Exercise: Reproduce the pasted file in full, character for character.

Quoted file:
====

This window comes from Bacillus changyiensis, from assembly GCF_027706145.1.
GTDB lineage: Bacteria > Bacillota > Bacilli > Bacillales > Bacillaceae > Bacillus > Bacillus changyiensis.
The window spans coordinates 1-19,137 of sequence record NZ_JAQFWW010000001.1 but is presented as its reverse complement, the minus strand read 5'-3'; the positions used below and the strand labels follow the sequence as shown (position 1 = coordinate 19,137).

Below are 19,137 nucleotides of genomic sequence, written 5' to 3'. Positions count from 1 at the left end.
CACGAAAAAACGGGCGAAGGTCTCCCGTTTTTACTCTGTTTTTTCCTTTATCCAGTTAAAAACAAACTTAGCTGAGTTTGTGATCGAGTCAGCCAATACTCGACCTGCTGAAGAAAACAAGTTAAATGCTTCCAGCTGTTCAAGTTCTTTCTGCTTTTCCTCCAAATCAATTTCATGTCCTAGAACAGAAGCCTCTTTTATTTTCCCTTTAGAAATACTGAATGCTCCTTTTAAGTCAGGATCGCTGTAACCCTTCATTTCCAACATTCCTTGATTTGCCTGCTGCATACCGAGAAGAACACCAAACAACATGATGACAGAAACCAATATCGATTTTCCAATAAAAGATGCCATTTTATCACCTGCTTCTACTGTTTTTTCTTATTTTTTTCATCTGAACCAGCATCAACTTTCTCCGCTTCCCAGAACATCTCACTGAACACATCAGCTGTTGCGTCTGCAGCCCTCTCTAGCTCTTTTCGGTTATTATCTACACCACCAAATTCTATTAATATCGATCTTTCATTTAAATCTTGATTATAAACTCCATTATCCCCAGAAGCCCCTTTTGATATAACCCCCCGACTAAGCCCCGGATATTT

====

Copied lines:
This window comes from Bacillus changyiensis, from assembly GCF_027706145.1.
GTDB lineage: Bacteria > Bacillota > Bacilli > Bacillales > Bacillaceae > Bacillus > Bacillus changyiensis.
The window spans coordinates 1-19,137 of sequence record NZ_JAQFWW010000001.1 but is presented as its reverse complement, the minus strand read 5'-3'; the positions used below and the strand labels follow the sequence as shown (position 1 = coordinate 19,137).

Below are 19,137 nucleotides of genomic sequence, written 5' to 3'. Positions count from 1 at the left end.
CACGAAAAAACGGGCGAAGGTCTCCCGTTTTTACTCTGTTTTTTCCTTTATCCAGTTAAAAACAAACTTAGCTGAGTTTGTGATCGAGTCAGCCAATACTCGACCTGCTGAAGAAAACAAGTTAAATGCTTCCAGCTGTTCAAGTTCTTTCTGCTTTTCCTCCAAATCAATTTCATGTCCTAGAACAGAAGCCTCTTTTATTTTCCCTTTAGAAATACTGAATGCTCCTTTTAAGTCAGGATCGCTGTAACCCTTCATTTCCAACATTCCTTGATTTGCCTGCTGCATACCGAGAAGAACACCAAACAACATGATGACAGAAACCAATATCGATTTTCCAATAAAAGATGCCATTTTATCACCTGCTTCTACTGTTTTTTCTTATTTTTTTCATCTGAACCAGCATCAACTTTCTCCGCTTCCCAGAACATCTCACTGAACACATCAGCTGTTGCGTCTGCAGCCCTCTCTAGCTCTTTTCGGTTATTATCTACACCACCAAATTCTATTAATATCGATCTTTCATTTAAATCTTGATTATAAACTCCATTATCCCCAGAAGCCCCTTTTGATATAACCCCCCGACTAAGCCCCGGATATTT